Deborah McGuffie has joined FLEET OWNER as associate editor. A trucking journalist for over 10 years, she previously served as features editor of Truck Fleet Management magazine. In her new position, McGuffie will be responsible for our special buyers' directories and spec sections, as well as other editorial duties.

The Occupational Safety and Health Administration has identified 12,500 workplaces with the highest occupational injury and illness rates and is urging employers to take action to remove hazards.

Jobs that require heavy lifting are at the top of the list, with the largest number of citations going to nursing homes, trucking companies, and warehouses. For every 100 full-time workers, these employers had 8 or more injuries or illnesses that resulted in lost workdays. The national average is 3.3.

"These employers must do better," Secretary of Labor Alexis M. Herman said. "They must do everything possible to reduce the hazards in their workplaces. Workers should not have to risk serious injury or illness or their lives."

Transportation Secretary Rodney E. Slater is backing an infrared technology imaging device that could improve highway safety by helping to inspect commercial trucks for faulty equipment. A pilot program, which involves Georgia, Kentucky, North Carolina, and Tennessee, is designed to detect faulty brakes, as well as exhaust leaks, over-inflated tires, hot wheel-bearings, and other mechanical problems. According to FHWA's Office of Safety and Motor Carriers, the most frequently cited inspection violation is faulty brakes.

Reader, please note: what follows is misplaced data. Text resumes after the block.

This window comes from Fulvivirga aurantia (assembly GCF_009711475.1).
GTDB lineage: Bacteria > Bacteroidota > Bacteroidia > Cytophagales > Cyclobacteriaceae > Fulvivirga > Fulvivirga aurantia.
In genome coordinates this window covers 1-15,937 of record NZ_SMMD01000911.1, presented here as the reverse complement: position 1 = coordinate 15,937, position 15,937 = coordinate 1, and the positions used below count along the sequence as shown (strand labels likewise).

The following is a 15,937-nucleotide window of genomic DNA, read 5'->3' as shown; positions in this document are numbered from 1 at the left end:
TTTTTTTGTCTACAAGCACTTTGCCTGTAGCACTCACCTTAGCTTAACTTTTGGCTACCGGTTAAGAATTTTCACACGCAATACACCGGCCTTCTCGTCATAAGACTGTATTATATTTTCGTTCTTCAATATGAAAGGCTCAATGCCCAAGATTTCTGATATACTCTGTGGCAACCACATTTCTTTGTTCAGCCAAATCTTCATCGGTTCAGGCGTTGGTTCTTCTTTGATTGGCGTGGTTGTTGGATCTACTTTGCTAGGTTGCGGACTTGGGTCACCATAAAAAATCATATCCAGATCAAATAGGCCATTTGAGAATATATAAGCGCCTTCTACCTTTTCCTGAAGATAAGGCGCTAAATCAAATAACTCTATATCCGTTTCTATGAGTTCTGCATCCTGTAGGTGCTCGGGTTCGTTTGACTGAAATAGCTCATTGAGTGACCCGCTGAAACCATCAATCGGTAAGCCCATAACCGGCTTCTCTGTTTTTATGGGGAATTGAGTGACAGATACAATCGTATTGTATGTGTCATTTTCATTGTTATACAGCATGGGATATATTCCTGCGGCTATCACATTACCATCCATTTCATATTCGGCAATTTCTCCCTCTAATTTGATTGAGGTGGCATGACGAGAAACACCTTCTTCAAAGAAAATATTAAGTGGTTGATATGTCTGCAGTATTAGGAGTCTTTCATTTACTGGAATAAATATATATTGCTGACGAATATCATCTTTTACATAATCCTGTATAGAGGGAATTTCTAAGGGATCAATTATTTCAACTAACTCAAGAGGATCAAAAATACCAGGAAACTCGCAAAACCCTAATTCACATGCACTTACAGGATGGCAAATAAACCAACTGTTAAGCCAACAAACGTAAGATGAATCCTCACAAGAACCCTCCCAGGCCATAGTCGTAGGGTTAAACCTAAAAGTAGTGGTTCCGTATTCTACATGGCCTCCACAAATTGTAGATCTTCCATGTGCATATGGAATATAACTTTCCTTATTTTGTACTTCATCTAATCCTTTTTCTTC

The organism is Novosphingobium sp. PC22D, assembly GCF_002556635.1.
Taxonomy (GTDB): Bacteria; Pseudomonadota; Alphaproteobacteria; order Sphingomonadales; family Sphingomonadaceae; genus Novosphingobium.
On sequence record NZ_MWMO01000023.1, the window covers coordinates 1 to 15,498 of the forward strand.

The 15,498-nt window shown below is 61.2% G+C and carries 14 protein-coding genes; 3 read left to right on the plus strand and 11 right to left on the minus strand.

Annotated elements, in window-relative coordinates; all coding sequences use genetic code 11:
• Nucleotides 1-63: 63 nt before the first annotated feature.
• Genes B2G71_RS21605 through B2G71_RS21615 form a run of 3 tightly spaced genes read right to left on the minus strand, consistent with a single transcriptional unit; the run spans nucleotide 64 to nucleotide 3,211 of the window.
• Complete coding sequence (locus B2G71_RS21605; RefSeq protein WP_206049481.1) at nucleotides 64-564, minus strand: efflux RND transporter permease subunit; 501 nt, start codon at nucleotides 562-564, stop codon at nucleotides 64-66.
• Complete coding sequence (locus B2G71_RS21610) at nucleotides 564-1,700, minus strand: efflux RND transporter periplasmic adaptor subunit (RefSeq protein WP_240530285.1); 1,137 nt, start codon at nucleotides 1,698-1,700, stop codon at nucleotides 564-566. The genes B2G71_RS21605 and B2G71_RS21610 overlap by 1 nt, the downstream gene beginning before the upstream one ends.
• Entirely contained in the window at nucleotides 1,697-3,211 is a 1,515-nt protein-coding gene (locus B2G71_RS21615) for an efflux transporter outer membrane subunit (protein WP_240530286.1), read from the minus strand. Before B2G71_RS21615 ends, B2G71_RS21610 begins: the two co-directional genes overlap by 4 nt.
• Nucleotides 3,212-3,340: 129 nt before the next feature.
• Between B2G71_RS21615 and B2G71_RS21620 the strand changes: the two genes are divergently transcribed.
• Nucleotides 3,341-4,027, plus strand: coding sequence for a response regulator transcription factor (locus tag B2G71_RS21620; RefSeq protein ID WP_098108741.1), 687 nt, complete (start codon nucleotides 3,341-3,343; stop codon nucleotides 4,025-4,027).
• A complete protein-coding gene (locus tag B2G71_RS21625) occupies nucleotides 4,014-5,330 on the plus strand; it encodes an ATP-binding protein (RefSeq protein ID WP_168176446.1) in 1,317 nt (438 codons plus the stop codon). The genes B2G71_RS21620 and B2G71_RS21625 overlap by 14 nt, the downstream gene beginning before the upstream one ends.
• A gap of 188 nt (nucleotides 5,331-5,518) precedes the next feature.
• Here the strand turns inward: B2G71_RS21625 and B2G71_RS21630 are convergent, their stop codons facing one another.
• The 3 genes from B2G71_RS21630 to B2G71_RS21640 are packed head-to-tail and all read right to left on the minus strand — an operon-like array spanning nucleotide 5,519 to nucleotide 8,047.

The imaging allows inspectors to focus on vehicles with faulty brakes, allowing others to avoid time-consuming random roadside inspections of braking systems. The screening takes place at highway speeds, so trucks don't have to slow down unless a problem is detected.

* Edward B. Caudill, Nicholas P. Panza, and James G. Cardillo have been appointed vice presidents of PACCAR, which includes Kenworth Truck Co., Peterbilt Motors, and DAF Trucks N.V.

* Baldwin Filters' executive vp and COO Bill McKenzie was elected chairman of the Filter Manufacturers Council.

* James F. Watson announced his retirement as president of Thermo King Corp.

* Dean Wartenbee, president of Northern Truck Equipment Corp., was elected the 35th president of the National Truck Equipment Assn.

* Kenworth Truck Co. promoted Ted Fick to director of sales strategy and Gary L. Moore to director of specialty markets, both newly created positions. Bill Kozek was named the new national dealer development manager.

* Mack Trucks has named James S. Goodell general manager of the company's Macungie, Pa., assembly operations.

* Dan Owings was promoted by Roadnet Technologies to director of business development.

* Jon N. Fogelberg was named executive vp of NationaLease Truck Leasing Systems and NationaLease Purchasing Corp.

* Comdata has appointed Frank Adelman senior vp-transportation services division.

* Sloan Transportation Products appointed Darrel Rizley director of sales-heavy duty aftermarket.